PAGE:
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RIVER LIFE

#TBT: 1997 “Someone Should Do Something With the Mississippi River”

I hope you will forgive a slightly self-indulgent post this time: the trajectory of project and program work that has become River Life began 20 years ago this month, in May, 1997.

In the late 1990s, I was working at a number of jobs, including a stint as historic preservation staff with the St. Paul District office of the Corps of Engineers (where my boss was John Anfinson, now superintendent of the Mississippi National River and Recreation Area unit of the National Park System).  I taught English part time at the University of St. Thomas, located in St. Paul, MN, with part of its campus facing the river.  My good friend Rob Foy in the English Department and I were talking with the coordinator for UST’s then-new Environmental Studies Program, Steve Hoffman, when someone suggested “we should do something with the Mississippi River, since it’s just right there, next to campus.”

The campus of the University of St. Thomas lies just to the right of this image of the Mississippi River Gorge. The ravine coming into the river near the center of the image is the former route of the creek that fed Shadow Falls in the 19th century.

Foy and Hoffman both had full time faculty jobs, so I took the opportunity to take the lead in figuring out what that “something” should be and how we would go about it.  In the next 18 months, between May 1997 and October 1998, the University of St. Thomas Environmental Studies Program led or collaborated on the following:

  • a nature writing contest which attracted a couple of dozen entries. The winners were published in a small chapbook. This was “before the internet” so I don’t think there’s a copy of this collection online;
  • a afternoon “Visit with Gary Snyder” program where the Pulitzer Prize-winning poet (Turtle Island, 1975) met and talked with UST students for an afternoon;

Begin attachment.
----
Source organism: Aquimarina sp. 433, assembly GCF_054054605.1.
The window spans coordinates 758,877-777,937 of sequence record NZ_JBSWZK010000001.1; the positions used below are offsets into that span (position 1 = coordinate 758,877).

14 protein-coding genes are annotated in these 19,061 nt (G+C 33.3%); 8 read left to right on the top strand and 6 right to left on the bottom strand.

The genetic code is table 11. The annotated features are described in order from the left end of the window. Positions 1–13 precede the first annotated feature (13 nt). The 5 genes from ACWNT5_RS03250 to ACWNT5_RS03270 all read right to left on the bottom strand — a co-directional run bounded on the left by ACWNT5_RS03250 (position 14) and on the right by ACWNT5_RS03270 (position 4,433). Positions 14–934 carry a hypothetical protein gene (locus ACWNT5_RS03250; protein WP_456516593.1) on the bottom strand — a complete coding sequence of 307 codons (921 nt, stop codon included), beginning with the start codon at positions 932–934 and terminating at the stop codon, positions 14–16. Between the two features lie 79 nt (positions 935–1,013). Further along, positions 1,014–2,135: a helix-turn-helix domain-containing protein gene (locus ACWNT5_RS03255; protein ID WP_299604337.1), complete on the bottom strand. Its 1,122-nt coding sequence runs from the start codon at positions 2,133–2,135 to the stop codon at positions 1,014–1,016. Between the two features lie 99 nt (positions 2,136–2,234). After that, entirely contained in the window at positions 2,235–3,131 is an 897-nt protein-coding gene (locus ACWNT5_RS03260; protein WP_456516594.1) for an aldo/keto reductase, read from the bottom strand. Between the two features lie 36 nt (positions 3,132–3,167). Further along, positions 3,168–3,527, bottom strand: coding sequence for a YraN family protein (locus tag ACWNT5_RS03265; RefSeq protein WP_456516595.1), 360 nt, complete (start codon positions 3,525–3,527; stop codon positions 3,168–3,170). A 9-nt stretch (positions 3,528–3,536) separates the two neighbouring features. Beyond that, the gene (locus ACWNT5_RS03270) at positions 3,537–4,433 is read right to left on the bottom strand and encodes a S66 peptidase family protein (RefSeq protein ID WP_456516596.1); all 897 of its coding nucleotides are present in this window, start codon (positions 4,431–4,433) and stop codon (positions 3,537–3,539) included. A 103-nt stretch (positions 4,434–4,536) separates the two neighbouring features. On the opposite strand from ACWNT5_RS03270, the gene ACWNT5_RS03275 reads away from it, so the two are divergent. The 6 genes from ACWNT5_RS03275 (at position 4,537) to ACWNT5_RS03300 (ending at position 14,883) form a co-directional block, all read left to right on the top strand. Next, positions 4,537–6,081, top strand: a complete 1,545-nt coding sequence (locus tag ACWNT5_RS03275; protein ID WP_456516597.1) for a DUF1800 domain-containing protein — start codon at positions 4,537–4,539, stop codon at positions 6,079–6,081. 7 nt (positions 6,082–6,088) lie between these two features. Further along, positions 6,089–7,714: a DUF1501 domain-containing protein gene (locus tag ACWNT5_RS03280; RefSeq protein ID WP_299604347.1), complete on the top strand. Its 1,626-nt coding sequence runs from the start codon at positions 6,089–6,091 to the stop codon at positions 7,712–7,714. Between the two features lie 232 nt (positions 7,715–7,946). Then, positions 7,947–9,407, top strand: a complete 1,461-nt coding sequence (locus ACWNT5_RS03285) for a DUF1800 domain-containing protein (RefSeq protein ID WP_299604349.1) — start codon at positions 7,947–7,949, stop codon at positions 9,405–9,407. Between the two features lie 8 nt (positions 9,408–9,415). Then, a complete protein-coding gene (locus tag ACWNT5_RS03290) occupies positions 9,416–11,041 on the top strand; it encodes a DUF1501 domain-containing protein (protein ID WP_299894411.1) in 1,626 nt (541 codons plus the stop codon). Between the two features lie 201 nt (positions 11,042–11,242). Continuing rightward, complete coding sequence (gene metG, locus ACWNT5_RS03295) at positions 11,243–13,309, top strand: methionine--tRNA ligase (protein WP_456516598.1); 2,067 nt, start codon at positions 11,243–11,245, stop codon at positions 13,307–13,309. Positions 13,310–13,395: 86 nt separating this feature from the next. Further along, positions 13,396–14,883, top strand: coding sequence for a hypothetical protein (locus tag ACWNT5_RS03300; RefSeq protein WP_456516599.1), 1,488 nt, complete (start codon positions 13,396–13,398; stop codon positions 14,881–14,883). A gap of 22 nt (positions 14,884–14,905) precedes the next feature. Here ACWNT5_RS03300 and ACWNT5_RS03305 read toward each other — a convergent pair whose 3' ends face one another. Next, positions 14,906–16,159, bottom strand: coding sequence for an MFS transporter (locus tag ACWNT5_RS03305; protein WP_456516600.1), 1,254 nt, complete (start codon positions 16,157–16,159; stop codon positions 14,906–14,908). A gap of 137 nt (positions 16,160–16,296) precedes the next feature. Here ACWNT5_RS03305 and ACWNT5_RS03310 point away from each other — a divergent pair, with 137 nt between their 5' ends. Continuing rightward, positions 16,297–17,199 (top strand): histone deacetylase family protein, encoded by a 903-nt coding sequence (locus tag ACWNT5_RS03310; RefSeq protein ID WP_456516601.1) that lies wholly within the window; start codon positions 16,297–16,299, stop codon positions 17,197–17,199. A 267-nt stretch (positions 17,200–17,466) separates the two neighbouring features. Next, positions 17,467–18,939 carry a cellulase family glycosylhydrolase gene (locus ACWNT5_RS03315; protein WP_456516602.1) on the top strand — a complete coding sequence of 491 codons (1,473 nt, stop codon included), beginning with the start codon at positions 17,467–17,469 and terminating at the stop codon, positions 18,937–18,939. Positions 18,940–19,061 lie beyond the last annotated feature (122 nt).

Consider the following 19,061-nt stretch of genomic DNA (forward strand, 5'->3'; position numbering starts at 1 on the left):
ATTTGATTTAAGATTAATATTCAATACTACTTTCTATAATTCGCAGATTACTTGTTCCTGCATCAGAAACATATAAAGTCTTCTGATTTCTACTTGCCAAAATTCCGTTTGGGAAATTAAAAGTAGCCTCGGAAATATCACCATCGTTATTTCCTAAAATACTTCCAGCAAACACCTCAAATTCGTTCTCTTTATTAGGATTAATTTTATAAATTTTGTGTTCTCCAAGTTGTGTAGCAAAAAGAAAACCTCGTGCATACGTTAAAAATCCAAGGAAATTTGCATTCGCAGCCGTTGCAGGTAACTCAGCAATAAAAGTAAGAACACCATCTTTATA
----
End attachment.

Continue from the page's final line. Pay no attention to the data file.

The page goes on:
• a Mississippi River cleanup during Earth Day 1998, a tradition which, I was glad to see last month, is continuing;
  • a symposium “River of Dreams: the Humanities and the Upper Mississippi River,” which was held in fall 1998.

This monument to World War I soldiers marks the end of Summit Avenue at the Mississippi River in St. Paul. The campus of the University of St. Thomas is adjacent to this section of park.

By that point, I had moved most of my work to the University of Minnesota, but I think it’s fair to say that the main programmatic and scholarly questions that still animate River Life were initiated during this series of events.  The 1998 symposium, in particular, set a model for our subsequent work, with each session featuring humanities scholars and writers in dialogue with scientists and people whose knowledge of the river came from their community or agency work.

Twenty years is a long time.  I hope the work continues at least another two decades, although it’s unlikely that I will be the one carrying it forward in 2037.  Anyone out there up for an interesting and enjoyable challenge?

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River Life in Video
Come Along for a Water Walk with Kare11 and River Life, and see Gifts at Work: The Mississippi River by the University of Minnesota Foundation
Open Rivers: Rethinking the Mississippi
A joint project of River Life, the Institute for Advanced Study, and the University of Minnesota Libraries, Open Rivers is an interdisciplinary online journal that recognizes the Mississippi River as a space for timely and critical conversations about people, community, water, and place.